Jonkoping, Sweden - Canada's Matt Dunstone (Photo: Celine Stucki / WCF) captured the Curling World Cup leg three title over home favourites, Sweden's Niklas Edin 5-4 at the Jonkoping Curling Club in Sweden.
In front of a partisan crowd, the Saskatchewan-based rink kept their composure as skip Dunstone made his last-stone hit for the victory.
Dunstone and teammates - third Braeden Moskowy, second Catlin Schneider and lead Dustin Kidby - came into Jonkoping as late replacements but made an outstanding impact throughout the week.
The foursome pick up a cheque for $USD 20,000 (plus $USD 8,000 in round-robin earnings) and seal a spot in Beijing's inaugural Grand Final this May, with a prize pot of $USD 112,000 up for grabs.
"I think we made a statement this week for sure," said skip Dunstone, 23. "We didn't event expect to be in this event at the beginning of the year so to come here and take advantage of it beating a world-class team like Niklas Edin, we're going to be celebrating this one.
"The deuce in the fifth to go up two after giving up the steal in the first end was key. Niklas missing that split in seven was the game changer to give us hammer coming home.
"[On Grand Final] It will be a heck of a field. I never thought in a million years I would be in China twice in sixth months. It will be a lot of fun, another world-class event I'm sure and hopefully win another chunk of change there."
The two teams were at a dead lock 2-2 after four ends, when Canada took back control in the fifth end with a routine hit for two points.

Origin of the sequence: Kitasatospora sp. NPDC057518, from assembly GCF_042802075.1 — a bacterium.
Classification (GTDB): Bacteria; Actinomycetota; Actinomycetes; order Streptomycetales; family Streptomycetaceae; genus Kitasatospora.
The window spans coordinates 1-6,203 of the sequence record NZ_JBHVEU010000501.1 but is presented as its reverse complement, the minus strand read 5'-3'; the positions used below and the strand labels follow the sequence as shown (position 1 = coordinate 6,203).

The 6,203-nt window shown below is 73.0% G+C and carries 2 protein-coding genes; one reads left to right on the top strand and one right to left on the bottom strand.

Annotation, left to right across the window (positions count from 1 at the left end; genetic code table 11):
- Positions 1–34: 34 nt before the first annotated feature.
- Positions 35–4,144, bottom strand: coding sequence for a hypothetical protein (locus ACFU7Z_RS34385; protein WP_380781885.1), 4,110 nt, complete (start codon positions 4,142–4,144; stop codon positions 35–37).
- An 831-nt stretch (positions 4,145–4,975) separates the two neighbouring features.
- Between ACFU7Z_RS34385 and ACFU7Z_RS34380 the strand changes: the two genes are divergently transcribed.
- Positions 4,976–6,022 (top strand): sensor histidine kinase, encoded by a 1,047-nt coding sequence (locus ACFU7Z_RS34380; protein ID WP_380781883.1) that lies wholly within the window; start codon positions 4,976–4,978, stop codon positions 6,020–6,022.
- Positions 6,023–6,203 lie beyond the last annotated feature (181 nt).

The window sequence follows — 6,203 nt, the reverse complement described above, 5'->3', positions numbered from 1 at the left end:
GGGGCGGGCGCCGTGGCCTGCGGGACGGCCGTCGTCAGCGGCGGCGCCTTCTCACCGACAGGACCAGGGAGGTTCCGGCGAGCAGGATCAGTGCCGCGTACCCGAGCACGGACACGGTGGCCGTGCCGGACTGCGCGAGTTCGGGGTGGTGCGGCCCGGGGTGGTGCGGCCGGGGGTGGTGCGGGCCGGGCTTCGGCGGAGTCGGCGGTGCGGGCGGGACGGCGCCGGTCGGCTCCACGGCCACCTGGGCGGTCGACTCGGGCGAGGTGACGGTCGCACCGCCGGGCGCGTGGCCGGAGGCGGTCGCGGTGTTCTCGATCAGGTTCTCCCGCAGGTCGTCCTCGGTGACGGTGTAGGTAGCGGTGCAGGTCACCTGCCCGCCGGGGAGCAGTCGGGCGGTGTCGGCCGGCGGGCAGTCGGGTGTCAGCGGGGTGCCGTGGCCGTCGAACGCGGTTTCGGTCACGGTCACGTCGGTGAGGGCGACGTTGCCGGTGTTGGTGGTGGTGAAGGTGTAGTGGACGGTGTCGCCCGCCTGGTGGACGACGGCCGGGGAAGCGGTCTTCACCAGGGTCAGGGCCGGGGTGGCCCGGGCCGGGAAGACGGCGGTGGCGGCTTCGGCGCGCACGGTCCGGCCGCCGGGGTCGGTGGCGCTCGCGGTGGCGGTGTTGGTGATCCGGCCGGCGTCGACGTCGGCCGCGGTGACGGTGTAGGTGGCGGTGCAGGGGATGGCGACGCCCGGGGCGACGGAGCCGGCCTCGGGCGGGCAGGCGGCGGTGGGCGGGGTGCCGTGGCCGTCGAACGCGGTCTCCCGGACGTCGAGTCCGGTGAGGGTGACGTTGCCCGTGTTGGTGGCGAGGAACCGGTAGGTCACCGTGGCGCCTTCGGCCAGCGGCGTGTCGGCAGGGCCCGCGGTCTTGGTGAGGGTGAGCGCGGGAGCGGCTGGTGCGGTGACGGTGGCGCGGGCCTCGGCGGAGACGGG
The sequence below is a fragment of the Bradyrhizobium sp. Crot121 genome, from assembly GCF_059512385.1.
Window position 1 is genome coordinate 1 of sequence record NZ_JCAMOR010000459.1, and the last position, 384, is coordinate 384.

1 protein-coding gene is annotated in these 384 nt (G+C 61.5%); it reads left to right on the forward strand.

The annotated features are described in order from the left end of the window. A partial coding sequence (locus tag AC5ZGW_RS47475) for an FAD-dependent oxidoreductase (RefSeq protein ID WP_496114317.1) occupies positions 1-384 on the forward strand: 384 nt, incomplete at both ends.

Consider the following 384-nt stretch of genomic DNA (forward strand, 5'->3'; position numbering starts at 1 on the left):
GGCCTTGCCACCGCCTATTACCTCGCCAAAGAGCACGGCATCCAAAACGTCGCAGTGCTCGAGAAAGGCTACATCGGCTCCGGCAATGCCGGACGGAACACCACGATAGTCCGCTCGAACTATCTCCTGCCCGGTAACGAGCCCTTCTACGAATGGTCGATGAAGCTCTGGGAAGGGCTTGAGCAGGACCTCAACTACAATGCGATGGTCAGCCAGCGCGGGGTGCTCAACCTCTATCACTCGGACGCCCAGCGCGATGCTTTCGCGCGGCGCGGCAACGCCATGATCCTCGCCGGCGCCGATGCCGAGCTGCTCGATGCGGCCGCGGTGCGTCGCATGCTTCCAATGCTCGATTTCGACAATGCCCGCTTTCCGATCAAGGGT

However, after a bad start to the sixth end, a triple take-out by Edin was compounded by a Dunstone miss to give Sweden a draw for two.
But a massive error in the seventh end, with Edin's attempt at a biter falling short, costing the Swedes a chance of victory in front of a home crowd as Dunstone blanked the end to take the hammer into the last.
The skip delivered a takeout to pick up one and win leg three to join fellow Canadians, Team Kevin Koe, in Beijing's Grand Final.
Edin said: "It was a close game and it was pretty well played as well. We made a few too many positional errors we didn't get rocks in the right placements early on.
"We kept it close, tied after six ends it's pretty close to 50/50, but then I missed my draw in seven - that changed a lot. But it always felt like we were one step behind the whole game."
The world champions earned $USD 10,000 (plus $7,500 in round-robin earnings) for their week's work in Jonkoping.